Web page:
From inappropriate posters in the background to sipping on a beer, Skype interviews can make jobseekers either feel even more nervous than usual or as though they're off the hook.
And they're on the rise. 18% of candidates have experienced a video interview in 2013/2014, more than double the amount from a year previous, according to a survey by Right Management. 82% of hiring managers have used Skype, and 6% have used pre-recorded platforms.
Although people are used to being on video to family and friends, with a potential employer on the other end there are a few things you need to think about:
Preparation is key
You're in control of what shows on the screen so make sure you set the scene ahead of time, considering the right lighting and surroundings.
Tracy Johnson, founder of Brainbox Consulting, says: "Be aware of what is on the wall behind you. Tatty posters and an unmade bed won't make the best impression. Check out the alignment of your camera and screen too – you may not actually be making eye contact with the interviewer and this can interfere with developing that all-important connection."
As for a regular interview, you also need to think about what to wear. You'll only be seen from the waist up, so you might be tempted to dress down, but this can be a risky strategy.
"Your interviewer will only find out that you're in your pyjamas if you have to stand up to get something, so strictly speaking your can wear what you like. However, being in business dress might make you feel the part and help with your performance," says Joanna Keilt, consultant at Futureboard.
You may also want to think about doing a mock interview to see if you need to adapt your style for technology. Mike Higgins, career coach at This is My Path, says: "If you can, do a dry run with a friend or someone who is a regular interviewer. If you are feeling brave, you can even record it and play back later. Pick out two things that you would like to improve for next time."
Have a plan B
While there's no worry you'll be held up by a late train, or get lost finding the right building, there is always the potential for technical issues. Make sure you know who is making the call and sign in early.
Keilt says: "Download Skype well in advance of the interview and make sure you have a practice call to a friend to iron out any issues. Also, where possible, use headphones and a microphone to conduct the interview: this helps prevent feedback. If you can't hear your interviewer, let them know so they can try to fix the problem."
Honesty is the best policy if you have issues. If you can't sort it out, suggest rearranging the call or using a phone for the audio, and skype for the video.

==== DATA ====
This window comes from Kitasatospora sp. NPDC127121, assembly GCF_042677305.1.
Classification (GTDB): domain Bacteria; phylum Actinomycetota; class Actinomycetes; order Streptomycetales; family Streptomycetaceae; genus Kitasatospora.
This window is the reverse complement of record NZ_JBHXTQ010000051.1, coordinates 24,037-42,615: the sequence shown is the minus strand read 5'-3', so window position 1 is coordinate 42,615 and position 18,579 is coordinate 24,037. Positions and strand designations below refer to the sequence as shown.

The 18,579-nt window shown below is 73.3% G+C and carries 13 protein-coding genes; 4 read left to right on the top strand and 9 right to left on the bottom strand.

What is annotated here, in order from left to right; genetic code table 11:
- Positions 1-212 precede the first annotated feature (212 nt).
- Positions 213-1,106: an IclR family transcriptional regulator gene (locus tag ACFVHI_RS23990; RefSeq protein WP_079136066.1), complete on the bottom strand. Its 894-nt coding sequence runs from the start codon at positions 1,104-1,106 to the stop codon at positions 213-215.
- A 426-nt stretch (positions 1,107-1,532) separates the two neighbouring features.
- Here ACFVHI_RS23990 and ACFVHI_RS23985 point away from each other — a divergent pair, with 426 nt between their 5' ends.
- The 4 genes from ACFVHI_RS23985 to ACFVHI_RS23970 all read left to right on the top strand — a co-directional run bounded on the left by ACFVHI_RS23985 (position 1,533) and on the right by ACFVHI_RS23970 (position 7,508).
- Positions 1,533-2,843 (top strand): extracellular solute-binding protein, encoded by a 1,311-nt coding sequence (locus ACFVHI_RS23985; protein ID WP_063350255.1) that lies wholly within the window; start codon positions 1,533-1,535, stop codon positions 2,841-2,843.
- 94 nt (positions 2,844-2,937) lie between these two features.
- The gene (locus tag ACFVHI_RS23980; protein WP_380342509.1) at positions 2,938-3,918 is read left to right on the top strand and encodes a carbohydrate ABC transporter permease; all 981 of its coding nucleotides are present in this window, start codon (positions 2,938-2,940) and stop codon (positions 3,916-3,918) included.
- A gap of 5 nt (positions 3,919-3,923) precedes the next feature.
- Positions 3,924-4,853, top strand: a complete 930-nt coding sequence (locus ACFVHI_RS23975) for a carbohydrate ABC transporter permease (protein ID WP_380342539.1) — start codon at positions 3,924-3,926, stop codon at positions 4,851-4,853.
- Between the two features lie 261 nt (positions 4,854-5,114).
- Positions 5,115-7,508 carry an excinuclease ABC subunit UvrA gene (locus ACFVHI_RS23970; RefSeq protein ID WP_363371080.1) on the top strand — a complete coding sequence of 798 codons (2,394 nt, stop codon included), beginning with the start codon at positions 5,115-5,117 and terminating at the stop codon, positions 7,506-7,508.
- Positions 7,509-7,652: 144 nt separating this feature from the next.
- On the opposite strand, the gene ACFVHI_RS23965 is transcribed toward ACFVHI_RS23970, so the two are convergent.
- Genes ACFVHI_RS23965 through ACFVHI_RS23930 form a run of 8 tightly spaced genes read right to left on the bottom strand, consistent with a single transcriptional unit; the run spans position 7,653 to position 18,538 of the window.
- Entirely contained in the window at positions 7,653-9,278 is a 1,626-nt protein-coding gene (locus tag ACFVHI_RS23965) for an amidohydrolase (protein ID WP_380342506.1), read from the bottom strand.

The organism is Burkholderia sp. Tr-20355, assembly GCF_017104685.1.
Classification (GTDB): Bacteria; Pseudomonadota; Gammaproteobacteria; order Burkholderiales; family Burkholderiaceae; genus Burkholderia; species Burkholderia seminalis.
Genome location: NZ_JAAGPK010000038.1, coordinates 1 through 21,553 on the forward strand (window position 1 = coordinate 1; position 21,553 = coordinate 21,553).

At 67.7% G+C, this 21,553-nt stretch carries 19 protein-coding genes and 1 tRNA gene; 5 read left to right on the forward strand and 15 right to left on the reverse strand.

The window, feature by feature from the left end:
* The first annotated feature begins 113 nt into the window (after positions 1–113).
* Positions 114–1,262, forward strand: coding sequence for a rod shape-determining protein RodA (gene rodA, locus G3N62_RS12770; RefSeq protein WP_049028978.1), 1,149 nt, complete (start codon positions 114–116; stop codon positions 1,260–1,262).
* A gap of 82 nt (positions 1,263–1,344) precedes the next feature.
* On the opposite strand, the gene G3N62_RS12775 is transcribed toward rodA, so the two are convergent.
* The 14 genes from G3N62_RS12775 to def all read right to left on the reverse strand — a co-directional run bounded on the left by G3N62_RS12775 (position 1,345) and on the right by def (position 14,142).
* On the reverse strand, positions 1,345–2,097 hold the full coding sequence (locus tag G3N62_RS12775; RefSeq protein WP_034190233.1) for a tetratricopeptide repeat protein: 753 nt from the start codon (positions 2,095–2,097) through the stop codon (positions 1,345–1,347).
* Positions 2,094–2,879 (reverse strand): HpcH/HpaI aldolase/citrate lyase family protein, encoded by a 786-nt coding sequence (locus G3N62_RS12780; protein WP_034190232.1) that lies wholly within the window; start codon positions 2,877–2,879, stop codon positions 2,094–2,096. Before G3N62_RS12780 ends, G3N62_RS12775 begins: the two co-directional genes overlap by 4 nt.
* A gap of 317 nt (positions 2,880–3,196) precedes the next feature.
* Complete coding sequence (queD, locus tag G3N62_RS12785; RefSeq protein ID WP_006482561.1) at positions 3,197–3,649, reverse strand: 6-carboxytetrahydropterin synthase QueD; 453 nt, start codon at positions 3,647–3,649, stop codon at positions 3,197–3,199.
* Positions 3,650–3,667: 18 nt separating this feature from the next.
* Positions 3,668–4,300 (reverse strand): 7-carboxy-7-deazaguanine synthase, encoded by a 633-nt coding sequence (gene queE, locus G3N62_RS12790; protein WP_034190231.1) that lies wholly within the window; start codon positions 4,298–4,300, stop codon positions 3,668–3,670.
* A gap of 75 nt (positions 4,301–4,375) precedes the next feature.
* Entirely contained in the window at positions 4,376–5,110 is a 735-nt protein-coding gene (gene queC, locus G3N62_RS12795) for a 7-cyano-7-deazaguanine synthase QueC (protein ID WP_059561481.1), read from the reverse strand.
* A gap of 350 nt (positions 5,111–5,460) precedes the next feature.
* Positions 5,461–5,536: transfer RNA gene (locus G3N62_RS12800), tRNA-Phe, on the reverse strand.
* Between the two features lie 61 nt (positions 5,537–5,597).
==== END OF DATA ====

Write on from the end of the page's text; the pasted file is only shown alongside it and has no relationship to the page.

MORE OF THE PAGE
During the interview
Something you may not have thought about is social interaction and how your body language comes across on camera. A Skype interview gives you less time to make a positive impression, says Tracy Johnson.
"You need to develop a rapport with the interviewer as quickly as possible. Think about your non-verbal communication: make lots of eye contact, smile and sit up straight. Roll your shoulders back and down so that you have good posture, open your chest and speak clearly."
Mike Higgins agrees: "With audio and video channels, less body language information is transmitted, so focus on matching the tone and pace of your voice to the message you are trying to convey. If you say you are excited about a project, sound excited. If there is a mismatch between tone and message, the interviewer will go with the former rather than the latter."
If you can't Skype at home
If you don't have the right technology for the interview at home, you need to think carefully about where to do it.
"If you don't have Skype at home, then ask your university or college careers service if they have a room that you can use – some will offer you a room for a telephone interview too," says Tracy Johnson.
"If you have to interview in a public place, let your interviewer know in advance, says Joanna Keilt. "Arranging an interview outside of lunchtime hours should mean that the coffee shop or café is less crowded. Avoid main roads at all costs."
If things go wrong, you could just ignore it, they may never notice....
Jose joined New Frontiers in 2000 working a variety of roles from recruitment consultant to in-house recruiter and staff trainer and now General Manager.
Jose has a wealth of travel industry experience having worked in travel for 8 years prior to joining New Frontiers with roles in retail and for a tour operator.